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Foot Care for Runners
Foot Care for Runners: Our Advice
Is there anything more liberating than running?
A freely accessible form of exercise, requiring no equipment, instruction, or gym membership that’s proven to boost your physical and mental wellbeing.
But foot injuries from running can be debilitating, interfering with training plans and causing significant discomfort – or even permanent damage.
As such, foot care for runners is vital; providing the necessary support to keep you on the track.
So, whether you prefer a brisk morning jog or a sunset sprint, we thought we’d take a breather and offer some expert advice on foot care for runners.
Common Foot Injuries from Running
Running is a high-impact activity. And injuries picked up whilst running can affect all areas of the body, including your knees, hips, groin, and lower back.
But it’s your feet that bear the brunt of the impact.
And it’s more just sore feet after running; your daily run can contribute to a number of painful injuries, some of which can result in long term damage.
Some of the most common complaints include:
Blisters are majorly unpleasant. And, at their most severe, can make even a gentle stroll unbearable.
Caused by a mixture of friction and pressure, blisters occur when the foot is constantly rubbed against shoes or socks, which results in fluid building up beneath the skin.
For runners, blisters can be disastrous, turning a favourite pastime – or profession – into an exercise in agony.
But you needn’t let blisters ruin your run. By ensuring that your shoes have ample room (perhaps even investing in some wide-fit trainers), you can eliminate the potential for friction when running - reducing the likelihood of blisters.
If you’re a committed runner – whether long-distance, sprinting, or jogging – you’ll likely be familiar with so-called ‘runner’s toenail’.
But, for track newbies, allow us to explain.
Runner’s toenail occurs when a series of microtraumas – repeated pressure on a specific area – results in damage to the toenail.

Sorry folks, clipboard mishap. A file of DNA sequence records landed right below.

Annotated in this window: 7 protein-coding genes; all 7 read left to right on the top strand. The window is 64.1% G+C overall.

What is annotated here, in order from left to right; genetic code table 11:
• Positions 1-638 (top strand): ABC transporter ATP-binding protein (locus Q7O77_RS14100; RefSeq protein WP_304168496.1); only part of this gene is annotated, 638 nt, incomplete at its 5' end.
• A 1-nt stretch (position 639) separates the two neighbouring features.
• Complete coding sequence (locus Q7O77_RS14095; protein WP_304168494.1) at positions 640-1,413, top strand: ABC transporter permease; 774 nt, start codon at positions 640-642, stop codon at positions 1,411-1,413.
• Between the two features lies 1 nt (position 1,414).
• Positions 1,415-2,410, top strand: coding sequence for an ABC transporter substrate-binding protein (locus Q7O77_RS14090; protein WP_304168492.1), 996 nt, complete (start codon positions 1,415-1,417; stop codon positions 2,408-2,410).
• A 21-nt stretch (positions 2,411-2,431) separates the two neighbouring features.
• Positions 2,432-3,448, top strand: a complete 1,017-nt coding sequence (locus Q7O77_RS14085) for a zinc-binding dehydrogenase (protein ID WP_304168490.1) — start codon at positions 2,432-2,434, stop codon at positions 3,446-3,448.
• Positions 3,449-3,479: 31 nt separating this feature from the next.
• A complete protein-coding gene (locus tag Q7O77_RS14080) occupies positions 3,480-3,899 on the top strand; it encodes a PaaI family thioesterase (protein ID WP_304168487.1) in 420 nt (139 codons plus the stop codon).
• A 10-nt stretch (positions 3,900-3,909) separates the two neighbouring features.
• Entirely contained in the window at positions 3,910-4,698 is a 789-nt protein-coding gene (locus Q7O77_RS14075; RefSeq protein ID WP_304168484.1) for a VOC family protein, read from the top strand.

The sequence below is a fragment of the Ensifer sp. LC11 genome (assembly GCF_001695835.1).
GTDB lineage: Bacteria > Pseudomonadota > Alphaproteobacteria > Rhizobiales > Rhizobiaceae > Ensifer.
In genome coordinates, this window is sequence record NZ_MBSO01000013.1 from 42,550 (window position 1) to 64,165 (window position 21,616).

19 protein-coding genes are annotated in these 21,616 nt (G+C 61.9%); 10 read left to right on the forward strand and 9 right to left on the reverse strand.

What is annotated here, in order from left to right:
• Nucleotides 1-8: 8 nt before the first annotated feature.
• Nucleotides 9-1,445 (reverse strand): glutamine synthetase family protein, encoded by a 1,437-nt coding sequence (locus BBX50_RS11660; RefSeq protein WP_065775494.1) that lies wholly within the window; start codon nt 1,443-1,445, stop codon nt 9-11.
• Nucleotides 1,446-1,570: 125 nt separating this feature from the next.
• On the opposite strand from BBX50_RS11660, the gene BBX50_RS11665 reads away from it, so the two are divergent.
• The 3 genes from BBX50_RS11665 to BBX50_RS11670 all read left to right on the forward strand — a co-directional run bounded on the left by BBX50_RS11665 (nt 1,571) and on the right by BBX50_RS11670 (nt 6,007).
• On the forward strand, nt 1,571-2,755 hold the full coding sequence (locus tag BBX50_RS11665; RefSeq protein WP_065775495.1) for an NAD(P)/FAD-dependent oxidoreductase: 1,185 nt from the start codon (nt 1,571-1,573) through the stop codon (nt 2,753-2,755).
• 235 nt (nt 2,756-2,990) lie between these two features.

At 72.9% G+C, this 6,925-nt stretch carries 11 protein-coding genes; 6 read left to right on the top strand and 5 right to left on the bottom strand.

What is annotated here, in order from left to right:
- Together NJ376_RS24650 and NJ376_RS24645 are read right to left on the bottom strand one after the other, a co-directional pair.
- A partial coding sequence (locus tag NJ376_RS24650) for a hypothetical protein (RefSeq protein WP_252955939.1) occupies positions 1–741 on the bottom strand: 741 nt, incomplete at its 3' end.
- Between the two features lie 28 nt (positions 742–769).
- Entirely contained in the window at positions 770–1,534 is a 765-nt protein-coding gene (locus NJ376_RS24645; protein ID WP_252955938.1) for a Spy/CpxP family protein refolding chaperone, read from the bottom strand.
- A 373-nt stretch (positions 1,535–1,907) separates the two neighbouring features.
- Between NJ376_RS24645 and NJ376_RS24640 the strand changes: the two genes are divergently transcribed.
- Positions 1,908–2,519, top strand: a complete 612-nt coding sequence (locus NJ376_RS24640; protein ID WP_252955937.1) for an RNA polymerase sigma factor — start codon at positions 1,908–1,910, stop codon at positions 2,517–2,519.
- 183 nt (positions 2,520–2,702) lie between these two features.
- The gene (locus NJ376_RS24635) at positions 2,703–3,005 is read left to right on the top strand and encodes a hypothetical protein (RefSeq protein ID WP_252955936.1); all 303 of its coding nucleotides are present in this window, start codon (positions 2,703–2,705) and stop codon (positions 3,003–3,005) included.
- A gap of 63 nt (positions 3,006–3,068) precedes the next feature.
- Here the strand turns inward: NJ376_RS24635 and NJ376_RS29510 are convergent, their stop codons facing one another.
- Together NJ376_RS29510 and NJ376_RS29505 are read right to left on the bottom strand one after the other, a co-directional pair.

Essentially, whenever you run, your toenails experience microtrauma every time they strike the ground. And, in isolation, these microtraumas are barely noticeable.
However, over a sustained period, these microtraumas begin to add up, resulting in discoloured nails, blood pooling beneath the nail bed, and even the loss of the nail.
But there’s a simple preventative measure to stave off toenail damage. And we mean simple. Are you ready…?
Accurate foot measurement.
It’s a common misconception that our feet stay the same size throughout our lives. In truth, they shift over time - widening, flattening, and, yes, even shortening.
As such, it’s important to have your feet measured regularly, and to choose footwear that accommodates your unique feet.
Common in runners with flat feet or high arches, plantar fasciitis is an ‘overuse’ injury. And, while running is fantastic for your health, it does ask a lot of your feet.
Brought about by an inflammation of the plantar fascia – a thick band of tissue connecting your heel and your toes – plantar fasciitis is constant threat for runners, who, quite literally, put feet through their paces.
Defined by sharp pain in the heel, plantar fasciitis ranks high on the list of reasons people give up running.
But it can be prevented.
Everyone’s feet are unique. And it’s important that your running shoes offer the right support for your foot.
So, as a runner, it’s important to consult a podiatrist to find out what shape and size shoes you need; and if you require any additional support such as specialist socks or custom orthotics.
And should the worse come to pass, it’s vital that you seek podiatry treatment as soon as possible.
Repeat after us: “I won’t try to run it off.”
Trust us, we’re experts.
Stress fractures are amongst the most severe types of foot pain, causing significant discomfort and even irreversible damage.
And they should never be ignored, as doing so can lead to complete fractures, where bones can become displaced.
Caused by overuse, without being given the proper time to heal, stress fractures affect the metatarsals (long bones in the foot) and the bones of the ankle joint, making applying even soft pressure painful.
Stress fractures can be avoided by ensuring that your footwear is both well-fitting and suited to the type of running you’re doing - whether sprinting, jogging, cross-country, or marathon.
You should also ensure to stretch after each run, as doing so can protect against strain, ligament damage, and even increase bone health.
If you do find yourself nursing a stress fracture, you should consult a podiatrist or doctor as soon as possible and rest the affected foot, limiting alcohol and nicotine intake to improve blood flow.
Foot care for runners is of the utmost importance to healthy feet. So, if you experience sore feet after running, it may be worth consulting your podiatrist to investigate.
From accurate foot measurements to specialist insoles, there are countless ways to protect your feet as your notch up your step count.